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I'm putting together a project studio again since I finally have a bit more cash to spend than when I was trying to set up about 10 years ago while studying. I'm looking for an "interesting" 16 or 24 channel desk with 8 sub groups to feed into my MOTU interface and I want to avoid the usual Behringer / Mackie stuff. I've come across an old Dynamix 3000 16:8:2 console which appears to be in very good condition. Googling for half and hour or so didn't reveal much, although I found one comment from an audio engineer that stated Dynamix consoles were designed by Malcom Toft - can anyone verify this?
The variable insert send/return controls look appealing, and the general build quality seems pretty good. I intend to record synths, guitar and perhaps some vocals and really just want something with a bit of character.
Any comments or advice on this desk would be most appreciated :)
Is it one of those....?
If yes, I it may be a "Starsound Dynamix"...
Searchresults are quite similar...I started with one of these...
It was in really bad shape and not modular...grounding wires were soldered all across the channelboards...Working with that was a pain....I guess any mackie product would have been better
I got one of the D&R 4000 (mkII) series now...it also needs maintenance but its modular and easy to clean...
Do you want to use it for mixing or just mono or stereo tracking?
Long Live Rock'n'Roll
Here's a picture of the desk...
I intend to mix multiple synths etc for recording/tracking into my MOTU interface, and possibly mix completed tracks using the MOTU's 8 outs, depending on the sound quality of the desk. I also want to experiment with effects by patching in several units and tweaking away until things start feeding back on themselves for creating unique sound scapes. I wouldn't mind recording some drums either, but I'm limited with room!
these are actually pretty decent consoles.
i know someone here in Los Angeles that has one and has done
lots of very effective mods to the desk.
power supply, 2 buss, eq, re chipping.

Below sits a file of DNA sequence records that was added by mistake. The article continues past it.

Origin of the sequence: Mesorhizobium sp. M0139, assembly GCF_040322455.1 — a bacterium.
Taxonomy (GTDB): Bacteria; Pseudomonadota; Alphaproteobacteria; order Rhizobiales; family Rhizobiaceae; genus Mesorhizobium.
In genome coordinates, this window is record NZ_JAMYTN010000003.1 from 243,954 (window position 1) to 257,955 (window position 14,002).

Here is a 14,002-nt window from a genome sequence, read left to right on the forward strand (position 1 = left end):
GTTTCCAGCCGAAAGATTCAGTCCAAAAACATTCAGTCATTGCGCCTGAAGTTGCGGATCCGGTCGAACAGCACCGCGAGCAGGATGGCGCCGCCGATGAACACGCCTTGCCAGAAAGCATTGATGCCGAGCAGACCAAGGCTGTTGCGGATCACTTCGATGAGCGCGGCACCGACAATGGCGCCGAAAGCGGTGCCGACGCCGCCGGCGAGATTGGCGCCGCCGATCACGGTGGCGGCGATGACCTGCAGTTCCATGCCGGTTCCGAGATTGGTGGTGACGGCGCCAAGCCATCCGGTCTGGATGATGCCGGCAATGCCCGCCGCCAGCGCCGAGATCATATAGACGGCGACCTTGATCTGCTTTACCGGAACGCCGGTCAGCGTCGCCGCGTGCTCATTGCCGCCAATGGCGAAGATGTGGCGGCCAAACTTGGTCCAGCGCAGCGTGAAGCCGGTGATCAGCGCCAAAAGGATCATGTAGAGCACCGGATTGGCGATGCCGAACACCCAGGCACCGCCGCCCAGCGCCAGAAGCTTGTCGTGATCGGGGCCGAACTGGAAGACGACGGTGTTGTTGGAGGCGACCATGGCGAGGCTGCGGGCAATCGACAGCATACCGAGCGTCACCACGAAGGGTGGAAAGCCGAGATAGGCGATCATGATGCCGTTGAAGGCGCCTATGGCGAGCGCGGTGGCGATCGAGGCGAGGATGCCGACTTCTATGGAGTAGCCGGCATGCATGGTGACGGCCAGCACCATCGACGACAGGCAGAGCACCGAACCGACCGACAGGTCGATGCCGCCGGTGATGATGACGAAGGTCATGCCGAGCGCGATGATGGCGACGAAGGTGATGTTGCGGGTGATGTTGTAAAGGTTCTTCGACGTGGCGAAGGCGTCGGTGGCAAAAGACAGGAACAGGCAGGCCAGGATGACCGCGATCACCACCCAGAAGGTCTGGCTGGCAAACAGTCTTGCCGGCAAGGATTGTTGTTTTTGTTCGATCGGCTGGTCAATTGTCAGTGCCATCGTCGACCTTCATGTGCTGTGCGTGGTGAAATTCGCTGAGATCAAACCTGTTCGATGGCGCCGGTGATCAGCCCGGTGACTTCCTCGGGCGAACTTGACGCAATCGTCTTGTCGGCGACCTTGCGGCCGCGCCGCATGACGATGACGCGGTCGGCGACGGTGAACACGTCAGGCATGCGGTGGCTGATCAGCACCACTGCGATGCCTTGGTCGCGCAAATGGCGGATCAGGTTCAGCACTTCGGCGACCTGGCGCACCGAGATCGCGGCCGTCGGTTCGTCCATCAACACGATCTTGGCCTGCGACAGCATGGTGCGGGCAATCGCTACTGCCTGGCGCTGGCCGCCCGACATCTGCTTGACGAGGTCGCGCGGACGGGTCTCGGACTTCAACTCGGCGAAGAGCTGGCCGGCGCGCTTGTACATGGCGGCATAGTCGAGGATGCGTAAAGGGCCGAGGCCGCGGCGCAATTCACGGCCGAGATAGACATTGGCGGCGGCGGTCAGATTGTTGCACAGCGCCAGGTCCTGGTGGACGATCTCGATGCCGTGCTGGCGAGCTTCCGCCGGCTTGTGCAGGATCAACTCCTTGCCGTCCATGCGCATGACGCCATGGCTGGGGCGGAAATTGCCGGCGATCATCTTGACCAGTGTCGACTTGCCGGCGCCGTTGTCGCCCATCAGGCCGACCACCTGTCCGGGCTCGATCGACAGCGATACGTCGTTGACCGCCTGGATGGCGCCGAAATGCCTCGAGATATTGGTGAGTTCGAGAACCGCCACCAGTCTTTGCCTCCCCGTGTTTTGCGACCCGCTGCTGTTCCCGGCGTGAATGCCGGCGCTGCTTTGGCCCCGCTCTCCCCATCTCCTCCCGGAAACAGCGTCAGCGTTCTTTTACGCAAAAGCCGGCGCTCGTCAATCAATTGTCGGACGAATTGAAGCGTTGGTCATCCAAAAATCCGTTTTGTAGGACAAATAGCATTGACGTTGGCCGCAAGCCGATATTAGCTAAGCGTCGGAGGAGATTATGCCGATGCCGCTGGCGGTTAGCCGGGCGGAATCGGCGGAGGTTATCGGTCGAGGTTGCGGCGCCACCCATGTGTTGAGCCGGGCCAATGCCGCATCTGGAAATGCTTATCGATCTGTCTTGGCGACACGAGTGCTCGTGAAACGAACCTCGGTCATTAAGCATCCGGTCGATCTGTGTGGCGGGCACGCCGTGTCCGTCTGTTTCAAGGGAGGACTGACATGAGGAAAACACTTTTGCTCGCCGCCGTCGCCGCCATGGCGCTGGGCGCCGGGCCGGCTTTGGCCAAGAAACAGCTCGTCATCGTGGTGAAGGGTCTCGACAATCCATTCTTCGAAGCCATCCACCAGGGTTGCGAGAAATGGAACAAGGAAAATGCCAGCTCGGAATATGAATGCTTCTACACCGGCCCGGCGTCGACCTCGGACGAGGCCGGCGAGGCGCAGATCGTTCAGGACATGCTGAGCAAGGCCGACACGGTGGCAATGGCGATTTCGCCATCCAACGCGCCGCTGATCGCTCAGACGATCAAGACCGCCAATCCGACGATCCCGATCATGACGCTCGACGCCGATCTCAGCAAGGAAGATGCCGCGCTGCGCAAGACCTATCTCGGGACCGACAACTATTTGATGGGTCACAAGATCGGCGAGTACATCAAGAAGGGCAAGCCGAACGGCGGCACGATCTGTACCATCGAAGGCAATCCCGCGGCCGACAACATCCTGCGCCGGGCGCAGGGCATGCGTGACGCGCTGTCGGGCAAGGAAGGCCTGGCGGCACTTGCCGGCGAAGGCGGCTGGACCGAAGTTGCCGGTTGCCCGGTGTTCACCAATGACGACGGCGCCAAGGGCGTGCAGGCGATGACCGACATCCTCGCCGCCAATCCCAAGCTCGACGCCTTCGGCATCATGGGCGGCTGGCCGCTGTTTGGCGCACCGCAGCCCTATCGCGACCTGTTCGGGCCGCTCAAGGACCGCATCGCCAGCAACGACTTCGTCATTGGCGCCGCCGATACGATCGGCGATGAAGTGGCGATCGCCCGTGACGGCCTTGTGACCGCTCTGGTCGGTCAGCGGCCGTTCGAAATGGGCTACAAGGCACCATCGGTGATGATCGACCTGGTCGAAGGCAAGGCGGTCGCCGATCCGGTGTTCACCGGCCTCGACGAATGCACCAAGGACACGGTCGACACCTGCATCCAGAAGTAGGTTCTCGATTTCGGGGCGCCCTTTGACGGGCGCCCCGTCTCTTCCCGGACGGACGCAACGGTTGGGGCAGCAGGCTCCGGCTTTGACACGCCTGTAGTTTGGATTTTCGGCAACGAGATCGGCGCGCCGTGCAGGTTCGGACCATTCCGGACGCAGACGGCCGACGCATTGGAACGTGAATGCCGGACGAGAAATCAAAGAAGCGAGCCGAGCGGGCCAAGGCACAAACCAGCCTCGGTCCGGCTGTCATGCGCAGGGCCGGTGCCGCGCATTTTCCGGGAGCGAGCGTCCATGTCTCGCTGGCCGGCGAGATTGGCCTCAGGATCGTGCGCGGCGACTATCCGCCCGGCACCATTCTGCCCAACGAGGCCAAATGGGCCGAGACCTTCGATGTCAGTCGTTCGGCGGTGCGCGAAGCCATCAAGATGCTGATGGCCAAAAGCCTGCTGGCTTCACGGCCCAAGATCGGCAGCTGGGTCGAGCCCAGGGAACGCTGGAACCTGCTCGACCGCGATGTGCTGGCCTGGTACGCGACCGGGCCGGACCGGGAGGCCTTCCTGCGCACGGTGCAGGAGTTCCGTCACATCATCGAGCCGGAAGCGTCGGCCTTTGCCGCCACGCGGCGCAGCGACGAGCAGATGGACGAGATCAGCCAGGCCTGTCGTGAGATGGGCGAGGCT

it works really well.
i'm not talking about it sounds good for the money.
it sounds really good period.
the big jimmy eat world record of a few years back was recorded onitas well as hey dellilah by Plain White T's.
Do you have chance to try before you buy...?
It would be the easiest way to find out if it works properly....
Are willing to put some time into possible maintenance...?...
Do you have schematics for it...?...This should be considered too...
Long Live Rock'n'Roll
That would be Doug Messenger over in NoHo. He has a 48 channel model with a Stevens 24 track and a couple of Echoplate II's. He used to sell Dynamix back in the 1980's.
I did all the mods on that desk. It has the front end transformers removed and replaced with new mic preamp cards. The EQ was redone using LT1358 opamps and Wima polyprop caps. The master mix sum 5534 opamp was replaced with custom grounded base summing amp cards to resolve 48 channels without loop gain THD problems. It is a nice sounding console, powered by Lamda PSU's.
RE Jim's and Rob's comments: That desk has been worked on by Jim, Dave Gallo, and originally, Deane Jensen, who first pointed out that the D3000 was ready to be a real board if certain issues were addressed. It has ten transformerless channels (Jim's design) and thirty-eight Jensen transformer-based channels. The eq curves and sweep ranges have been altered (Deane and Jim, in cahoots with Doug Messenger, who instigated the mods and provided hands-on feedback). A well-modified D3000, with massive Lambda power supplies, polystyrene and polypropylene caps, non-polar electrolytics, bypassed with 1mf caps and modern, lo-noise opamps, has a big, very tight low end, silky smooth top, and terrific transient response, which means: this mother is fat, punchy and smooth. Also, the very low parts count per channel and the Lambdas' ridiculously low ripple (150 MICROvolts) make it a very quiet desk. A cool feature is the insert circuit, which has a level control out and a pan or blend pot on the return, so that the channel signal can be blended with the compressed or effected return, in any proportion. On all other desk, this takes multing a signal and returning the effected signal to a second fader.
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